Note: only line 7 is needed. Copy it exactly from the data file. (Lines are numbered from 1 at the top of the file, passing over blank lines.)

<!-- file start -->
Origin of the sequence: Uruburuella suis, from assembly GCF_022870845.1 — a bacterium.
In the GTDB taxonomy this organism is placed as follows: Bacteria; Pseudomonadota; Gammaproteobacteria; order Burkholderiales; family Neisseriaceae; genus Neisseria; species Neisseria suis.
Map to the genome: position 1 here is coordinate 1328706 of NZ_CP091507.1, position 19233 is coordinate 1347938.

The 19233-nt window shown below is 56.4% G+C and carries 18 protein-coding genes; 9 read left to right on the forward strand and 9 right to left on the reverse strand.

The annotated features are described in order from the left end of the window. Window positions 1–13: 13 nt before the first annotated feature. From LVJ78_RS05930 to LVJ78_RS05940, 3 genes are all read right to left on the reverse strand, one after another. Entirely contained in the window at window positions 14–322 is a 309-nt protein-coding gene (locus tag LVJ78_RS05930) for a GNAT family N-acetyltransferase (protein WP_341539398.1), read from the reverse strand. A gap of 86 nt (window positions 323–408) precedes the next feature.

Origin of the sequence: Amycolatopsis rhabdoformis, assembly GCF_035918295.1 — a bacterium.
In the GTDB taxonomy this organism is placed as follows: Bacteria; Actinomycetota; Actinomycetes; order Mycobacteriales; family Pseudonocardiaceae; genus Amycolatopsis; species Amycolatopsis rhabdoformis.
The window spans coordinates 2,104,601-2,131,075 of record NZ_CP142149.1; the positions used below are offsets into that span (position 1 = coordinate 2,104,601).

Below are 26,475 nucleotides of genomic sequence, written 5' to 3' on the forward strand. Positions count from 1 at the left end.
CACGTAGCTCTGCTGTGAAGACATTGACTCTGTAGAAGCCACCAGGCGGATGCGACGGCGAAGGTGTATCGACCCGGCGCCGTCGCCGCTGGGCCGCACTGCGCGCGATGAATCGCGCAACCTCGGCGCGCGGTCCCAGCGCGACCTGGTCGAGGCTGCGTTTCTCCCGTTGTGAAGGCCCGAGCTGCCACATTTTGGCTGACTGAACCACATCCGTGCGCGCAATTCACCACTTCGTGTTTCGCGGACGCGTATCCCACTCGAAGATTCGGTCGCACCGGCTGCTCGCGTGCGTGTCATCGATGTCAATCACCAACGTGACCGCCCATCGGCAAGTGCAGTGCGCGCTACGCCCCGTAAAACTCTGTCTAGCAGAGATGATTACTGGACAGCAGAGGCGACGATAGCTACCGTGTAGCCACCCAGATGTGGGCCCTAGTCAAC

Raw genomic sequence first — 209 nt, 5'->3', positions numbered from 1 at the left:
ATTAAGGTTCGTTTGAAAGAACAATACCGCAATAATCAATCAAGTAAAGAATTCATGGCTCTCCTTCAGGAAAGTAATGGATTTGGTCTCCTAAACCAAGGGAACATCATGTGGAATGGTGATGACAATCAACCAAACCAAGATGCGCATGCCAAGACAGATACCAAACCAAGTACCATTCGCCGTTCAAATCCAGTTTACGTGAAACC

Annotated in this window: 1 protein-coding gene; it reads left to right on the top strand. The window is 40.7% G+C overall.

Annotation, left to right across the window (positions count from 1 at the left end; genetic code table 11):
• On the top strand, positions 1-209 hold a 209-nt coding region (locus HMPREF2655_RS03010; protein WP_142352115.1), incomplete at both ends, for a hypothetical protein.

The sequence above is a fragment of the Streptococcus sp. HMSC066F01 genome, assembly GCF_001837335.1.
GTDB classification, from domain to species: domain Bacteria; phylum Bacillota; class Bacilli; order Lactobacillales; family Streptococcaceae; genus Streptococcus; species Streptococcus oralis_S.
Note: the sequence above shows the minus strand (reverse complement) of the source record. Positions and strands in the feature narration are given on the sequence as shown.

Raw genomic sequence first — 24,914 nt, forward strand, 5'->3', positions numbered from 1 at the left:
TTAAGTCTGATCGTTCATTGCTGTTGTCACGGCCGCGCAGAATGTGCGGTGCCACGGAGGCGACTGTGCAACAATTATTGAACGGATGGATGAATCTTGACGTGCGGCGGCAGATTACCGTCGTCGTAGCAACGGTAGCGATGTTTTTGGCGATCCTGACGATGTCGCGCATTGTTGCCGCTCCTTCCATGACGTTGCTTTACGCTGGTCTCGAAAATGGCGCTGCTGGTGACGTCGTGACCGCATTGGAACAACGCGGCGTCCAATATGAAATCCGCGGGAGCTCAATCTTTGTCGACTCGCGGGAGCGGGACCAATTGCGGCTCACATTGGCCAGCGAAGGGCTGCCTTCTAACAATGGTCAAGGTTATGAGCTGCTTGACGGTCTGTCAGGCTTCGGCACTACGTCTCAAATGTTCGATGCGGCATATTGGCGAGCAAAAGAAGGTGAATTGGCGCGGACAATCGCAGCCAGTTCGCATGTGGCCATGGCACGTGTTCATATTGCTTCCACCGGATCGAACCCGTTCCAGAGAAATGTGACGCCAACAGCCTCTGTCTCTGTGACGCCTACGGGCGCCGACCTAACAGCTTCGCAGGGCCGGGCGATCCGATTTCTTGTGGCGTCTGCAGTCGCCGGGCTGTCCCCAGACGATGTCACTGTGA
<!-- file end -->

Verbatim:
In the GTDB taxonomy this organism is placed as follows: Bacteria; Actinomycetota; Actinomycetes; order Mycobacteriales; family Pseudonocardiaceae; genus Amycolatopsis; species Amycolatopsis rhabdoformis.